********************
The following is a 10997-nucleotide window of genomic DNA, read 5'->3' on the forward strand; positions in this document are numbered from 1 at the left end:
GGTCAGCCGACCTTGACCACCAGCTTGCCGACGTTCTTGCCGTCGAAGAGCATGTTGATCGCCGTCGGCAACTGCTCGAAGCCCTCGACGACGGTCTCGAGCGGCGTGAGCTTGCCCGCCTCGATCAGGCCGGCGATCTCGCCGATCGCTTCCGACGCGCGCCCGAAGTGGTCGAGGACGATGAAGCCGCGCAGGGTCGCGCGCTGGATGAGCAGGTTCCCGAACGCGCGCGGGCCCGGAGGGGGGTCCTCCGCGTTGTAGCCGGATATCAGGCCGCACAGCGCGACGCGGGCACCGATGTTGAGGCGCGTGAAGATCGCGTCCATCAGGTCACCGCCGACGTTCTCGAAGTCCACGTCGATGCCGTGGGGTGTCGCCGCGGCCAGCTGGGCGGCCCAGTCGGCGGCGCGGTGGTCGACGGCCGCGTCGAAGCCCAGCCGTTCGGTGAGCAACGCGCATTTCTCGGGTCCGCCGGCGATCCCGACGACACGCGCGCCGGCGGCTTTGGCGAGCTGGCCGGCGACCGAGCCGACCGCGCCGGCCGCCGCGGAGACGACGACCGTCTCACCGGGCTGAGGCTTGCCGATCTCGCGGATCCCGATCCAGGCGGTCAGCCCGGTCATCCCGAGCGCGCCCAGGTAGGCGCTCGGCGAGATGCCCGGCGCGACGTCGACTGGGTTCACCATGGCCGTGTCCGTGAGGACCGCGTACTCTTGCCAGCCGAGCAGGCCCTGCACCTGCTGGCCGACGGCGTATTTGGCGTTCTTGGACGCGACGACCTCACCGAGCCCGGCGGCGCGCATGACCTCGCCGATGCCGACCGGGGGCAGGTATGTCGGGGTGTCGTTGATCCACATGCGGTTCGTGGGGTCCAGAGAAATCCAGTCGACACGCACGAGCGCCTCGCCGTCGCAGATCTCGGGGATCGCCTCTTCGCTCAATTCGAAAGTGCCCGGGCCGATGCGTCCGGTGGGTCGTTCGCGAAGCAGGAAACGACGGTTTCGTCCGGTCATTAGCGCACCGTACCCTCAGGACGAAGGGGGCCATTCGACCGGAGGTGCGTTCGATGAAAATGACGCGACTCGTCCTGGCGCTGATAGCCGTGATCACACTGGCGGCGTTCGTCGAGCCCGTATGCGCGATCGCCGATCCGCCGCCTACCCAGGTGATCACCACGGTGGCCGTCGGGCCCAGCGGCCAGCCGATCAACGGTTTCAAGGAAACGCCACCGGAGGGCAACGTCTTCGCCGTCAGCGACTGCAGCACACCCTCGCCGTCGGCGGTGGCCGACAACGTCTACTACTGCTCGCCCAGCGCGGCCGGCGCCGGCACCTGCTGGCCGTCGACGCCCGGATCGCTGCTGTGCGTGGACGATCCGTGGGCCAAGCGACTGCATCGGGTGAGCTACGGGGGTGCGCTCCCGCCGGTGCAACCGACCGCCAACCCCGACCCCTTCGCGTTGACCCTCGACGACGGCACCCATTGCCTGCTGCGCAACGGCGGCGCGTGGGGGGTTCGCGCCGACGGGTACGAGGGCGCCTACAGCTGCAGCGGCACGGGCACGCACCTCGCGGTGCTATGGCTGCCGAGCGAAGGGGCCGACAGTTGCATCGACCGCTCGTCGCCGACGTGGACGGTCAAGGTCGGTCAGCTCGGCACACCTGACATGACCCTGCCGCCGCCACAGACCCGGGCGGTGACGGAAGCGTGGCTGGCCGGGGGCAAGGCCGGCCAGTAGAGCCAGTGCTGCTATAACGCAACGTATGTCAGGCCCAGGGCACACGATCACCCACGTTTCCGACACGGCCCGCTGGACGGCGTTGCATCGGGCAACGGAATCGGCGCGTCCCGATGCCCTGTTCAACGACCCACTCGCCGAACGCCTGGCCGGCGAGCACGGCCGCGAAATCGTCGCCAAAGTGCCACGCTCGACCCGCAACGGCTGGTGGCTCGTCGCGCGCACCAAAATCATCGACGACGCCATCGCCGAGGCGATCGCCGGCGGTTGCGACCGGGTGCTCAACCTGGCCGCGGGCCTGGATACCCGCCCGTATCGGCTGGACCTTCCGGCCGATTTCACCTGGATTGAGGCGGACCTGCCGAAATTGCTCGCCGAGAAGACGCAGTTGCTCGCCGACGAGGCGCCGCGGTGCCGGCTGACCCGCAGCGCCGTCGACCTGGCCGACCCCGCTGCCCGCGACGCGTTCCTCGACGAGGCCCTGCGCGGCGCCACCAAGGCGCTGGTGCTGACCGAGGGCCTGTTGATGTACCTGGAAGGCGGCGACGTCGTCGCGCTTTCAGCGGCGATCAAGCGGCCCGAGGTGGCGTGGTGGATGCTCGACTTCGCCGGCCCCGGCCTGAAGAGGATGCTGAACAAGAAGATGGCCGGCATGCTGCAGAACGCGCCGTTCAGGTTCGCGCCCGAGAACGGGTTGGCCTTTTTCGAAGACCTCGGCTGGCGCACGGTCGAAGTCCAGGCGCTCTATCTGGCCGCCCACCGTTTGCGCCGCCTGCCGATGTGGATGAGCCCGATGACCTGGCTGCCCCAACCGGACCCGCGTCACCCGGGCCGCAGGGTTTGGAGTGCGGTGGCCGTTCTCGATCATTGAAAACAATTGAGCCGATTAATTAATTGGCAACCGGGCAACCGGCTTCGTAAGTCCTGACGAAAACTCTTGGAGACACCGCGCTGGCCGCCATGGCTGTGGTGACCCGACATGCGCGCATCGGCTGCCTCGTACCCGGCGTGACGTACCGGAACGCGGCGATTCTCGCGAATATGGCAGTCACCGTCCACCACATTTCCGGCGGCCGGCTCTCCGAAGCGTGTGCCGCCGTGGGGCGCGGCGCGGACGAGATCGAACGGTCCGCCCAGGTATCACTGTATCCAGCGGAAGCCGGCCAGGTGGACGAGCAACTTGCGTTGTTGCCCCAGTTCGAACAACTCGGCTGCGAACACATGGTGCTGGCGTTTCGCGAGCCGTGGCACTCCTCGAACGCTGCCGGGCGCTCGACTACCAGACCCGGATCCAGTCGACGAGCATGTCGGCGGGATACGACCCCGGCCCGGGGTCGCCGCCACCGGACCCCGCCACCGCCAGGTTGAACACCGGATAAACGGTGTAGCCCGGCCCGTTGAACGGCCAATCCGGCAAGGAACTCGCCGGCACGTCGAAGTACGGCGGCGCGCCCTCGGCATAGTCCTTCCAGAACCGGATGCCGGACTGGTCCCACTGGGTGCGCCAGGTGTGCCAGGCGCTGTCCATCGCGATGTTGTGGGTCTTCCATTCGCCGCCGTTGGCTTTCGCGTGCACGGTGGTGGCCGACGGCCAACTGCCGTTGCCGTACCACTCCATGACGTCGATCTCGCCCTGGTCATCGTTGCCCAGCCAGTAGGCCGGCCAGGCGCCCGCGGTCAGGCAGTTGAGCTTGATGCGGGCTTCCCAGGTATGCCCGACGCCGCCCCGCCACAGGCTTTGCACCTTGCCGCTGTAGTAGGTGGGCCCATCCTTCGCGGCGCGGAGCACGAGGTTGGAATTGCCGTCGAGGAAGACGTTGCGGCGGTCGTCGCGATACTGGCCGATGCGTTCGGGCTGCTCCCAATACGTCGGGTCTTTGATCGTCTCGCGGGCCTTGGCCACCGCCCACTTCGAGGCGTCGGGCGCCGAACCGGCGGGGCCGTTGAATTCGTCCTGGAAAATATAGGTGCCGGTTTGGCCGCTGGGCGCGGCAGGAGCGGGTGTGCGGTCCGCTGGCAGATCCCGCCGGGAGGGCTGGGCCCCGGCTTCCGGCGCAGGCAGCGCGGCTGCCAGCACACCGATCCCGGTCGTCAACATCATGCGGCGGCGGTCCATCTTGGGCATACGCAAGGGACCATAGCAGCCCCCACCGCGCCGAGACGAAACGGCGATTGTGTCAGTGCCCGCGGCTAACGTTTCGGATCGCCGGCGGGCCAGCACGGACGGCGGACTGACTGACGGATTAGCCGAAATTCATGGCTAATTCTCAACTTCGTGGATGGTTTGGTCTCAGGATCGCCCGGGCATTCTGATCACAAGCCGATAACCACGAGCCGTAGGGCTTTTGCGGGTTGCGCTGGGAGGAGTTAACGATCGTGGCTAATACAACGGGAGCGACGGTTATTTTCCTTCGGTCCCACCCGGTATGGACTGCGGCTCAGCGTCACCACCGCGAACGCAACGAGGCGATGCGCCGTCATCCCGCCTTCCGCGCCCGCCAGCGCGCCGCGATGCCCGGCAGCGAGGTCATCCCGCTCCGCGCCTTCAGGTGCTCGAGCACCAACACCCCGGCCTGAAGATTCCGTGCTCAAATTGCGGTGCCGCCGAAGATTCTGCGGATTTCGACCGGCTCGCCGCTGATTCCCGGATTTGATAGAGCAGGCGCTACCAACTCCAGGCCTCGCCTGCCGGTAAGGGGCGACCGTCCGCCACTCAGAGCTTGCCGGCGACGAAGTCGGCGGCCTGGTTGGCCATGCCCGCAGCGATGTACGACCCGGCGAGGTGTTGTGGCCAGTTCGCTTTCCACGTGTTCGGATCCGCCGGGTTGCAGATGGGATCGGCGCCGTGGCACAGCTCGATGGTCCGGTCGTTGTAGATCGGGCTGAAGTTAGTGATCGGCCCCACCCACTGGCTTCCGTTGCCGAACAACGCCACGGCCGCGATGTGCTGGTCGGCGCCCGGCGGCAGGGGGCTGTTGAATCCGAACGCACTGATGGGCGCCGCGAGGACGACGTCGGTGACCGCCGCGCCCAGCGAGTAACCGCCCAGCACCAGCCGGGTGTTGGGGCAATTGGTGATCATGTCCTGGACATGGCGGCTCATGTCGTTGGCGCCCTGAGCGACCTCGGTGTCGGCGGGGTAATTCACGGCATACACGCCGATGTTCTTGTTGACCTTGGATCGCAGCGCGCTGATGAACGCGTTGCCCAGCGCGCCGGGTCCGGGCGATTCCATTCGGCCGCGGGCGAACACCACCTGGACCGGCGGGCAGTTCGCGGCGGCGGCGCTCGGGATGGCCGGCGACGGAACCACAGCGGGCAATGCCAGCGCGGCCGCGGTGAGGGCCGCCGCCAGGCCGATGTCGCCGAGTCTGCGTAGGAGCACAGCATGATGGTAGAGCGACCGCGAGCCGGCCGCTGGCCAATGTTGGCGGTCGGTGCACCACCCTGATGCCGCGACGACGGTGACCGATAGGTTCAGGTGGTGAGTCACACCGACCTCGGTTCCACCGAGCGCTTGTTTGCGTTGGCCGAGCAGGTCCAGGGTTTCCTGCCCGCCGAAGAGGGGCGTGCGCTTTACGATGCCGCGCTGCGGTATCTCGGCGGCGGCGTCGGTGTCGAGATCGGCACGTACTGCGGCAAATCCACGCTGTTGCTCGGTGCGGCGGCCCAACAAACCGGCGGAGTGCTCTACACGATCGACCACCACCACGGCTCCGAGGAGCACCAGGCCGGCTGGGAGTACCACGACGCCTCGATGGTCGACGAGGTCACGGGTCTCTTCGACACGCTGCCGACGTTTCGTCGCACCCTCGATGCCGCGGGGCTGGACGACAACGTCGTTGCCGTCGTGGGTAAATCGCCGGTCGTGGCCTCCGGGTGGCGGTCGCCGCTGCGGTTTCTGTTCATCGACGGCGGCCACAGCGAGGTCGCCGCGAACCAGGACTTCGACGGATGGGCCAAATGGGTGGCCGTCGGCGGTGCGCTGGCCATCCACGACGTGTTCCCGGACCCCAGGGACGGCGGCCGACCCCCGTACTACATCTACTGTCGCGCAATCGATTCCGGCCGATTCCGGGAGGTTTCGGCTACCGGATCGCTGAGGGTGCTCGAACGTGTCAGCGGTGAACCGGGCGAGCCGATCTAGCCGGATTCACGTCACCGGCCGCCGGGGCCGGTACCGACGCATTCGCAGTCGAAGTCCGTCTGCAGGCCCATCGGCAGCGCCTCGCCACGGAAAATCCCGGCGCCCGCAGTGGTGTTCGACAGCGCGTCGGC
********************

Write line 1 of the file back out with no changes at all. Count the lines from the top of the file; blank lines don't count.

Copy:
The following is a 10997-nucleotide window of genomic DNA, read 5'->3' on the forward strand; positions in this document are numbered from 1 at the left end: